Curating an exhibition is harder than you think. The lighting, positioning, the relationship between the viewer and the artwork and the journey through the exhibition are just a number of the different judgements a curator needs to make. Before placing the work, if not the artist themselves, the curator needs to understand the artwork by reading up on it and talking it through with the artist. Curation has been a degree course since the 1990s where the students are taught the history of art and consequently, how to curate art itself. Curation is not always recognised especially by the generic public as an important part of the art world.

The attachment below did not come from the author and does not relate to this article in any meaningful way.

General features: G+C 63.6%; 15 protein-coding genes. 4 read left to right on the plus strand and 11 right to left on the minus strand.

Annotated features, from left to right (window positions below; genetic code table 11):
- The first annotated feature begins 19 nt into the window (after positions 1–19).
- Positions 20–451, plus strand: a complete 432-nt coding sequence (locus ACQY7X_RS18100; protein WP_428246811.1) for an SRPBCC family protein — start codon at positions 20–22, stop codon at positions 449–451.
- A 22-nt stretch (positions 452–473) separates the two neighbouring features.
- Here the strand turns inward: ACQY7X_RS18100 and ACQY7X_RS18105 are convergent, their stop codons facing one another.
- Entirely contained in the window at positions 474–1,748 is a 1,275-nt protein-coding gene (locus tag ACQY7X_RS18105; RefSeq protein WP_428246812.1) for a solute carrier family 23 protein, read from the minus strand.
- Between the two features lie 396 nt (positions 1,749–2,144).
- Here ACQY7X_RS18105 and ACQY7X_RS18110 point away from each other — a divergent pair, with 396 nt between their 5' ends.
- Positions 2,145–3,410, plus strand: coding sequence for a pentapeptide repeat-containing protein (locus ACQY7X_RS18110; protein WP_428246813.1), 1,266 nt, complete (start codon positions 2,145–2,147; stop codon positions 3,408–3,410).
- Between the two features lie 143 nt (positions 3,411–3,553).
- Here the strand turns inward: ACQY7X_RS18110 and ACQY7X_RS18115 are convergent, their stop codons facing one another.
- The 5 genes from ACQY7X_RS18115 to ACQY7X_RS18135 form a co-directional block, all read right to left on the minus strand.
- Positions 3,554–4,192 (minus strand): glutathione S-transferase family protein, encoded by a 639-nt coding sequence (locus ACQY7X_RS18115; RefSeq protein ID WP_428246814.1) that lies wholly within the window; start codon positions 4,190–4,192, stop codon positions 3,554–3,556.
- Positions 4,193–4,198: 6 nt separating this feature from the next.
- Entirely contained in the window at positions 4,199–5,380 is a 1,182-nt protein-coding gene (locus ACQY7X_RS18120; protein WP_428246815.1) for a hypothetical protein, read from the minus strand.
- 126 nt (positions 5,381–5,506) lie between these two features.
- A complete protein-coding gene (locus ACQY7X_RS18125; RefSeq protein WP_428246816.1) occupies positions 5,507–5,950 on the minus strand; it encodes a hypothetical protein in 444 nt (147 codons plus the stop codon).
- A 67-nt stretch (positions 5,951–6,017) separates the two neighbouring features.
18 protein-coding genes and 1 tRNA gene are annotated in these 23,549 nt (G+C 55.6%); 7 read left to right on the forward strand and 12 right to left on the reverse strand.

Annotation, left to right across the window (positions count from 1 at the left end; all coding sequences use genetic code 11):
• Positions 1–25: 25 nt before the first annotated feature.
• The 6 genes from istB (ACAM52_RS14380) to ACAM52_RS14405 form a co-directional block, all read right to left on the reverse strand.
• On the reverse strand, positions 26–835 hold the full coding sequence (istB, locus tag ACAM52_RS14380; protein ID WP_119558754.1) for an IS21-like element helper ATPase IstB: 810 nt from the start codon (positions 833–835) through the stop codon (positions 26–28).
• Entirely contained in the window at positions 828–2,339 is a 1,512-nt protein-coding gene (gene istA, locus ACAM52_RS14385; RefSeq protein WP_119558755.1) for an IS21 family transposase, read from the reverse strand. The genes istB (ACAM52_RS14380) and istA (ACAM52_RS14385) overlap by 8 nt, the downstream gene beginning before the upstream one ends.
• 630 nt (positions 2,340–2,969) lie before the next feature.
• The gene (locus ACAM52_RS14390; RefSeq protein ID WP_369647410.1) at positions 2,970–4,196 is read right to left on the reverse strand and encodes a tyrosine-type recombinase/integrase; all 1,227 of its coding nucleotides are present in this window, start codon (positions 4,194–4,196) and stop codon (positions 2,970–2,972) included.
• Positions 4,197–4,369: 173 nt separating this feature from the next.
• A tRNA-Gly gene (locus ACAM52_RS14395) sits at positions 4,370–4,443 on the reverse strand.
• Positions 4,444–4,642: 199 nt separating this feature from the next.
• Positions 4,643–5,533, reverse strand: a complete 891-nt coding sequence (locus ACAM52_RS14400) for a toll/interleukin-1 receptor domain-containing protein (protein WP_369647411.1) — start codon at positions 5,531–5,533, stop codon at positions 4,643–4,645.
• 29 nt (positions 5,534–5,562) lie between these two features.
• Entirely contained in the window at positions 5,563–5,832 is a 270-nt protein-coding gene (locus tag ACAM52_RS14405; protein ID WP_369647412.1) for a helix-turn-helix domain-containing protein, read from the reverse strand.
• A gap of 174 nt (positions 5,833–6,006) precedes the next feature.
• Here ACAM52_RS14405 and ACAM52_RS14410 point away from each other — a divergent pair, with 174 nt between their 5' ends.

‘How to make a great exhibition’ by Paula Marincola references different arguments as to the importance of curation. Some suggest curation becomes part of the artwork and that the relationship between the viewer and the art itself is a key part of the display. Others talk about the importance of exhibitions simply having a purpose of display art and artefacts for viewers to see. These factors, I believe are both important in curation because as an artist who displays there work, the way the viewer engages with the artwork is just as importance as the exhibition being a way of viewing said art.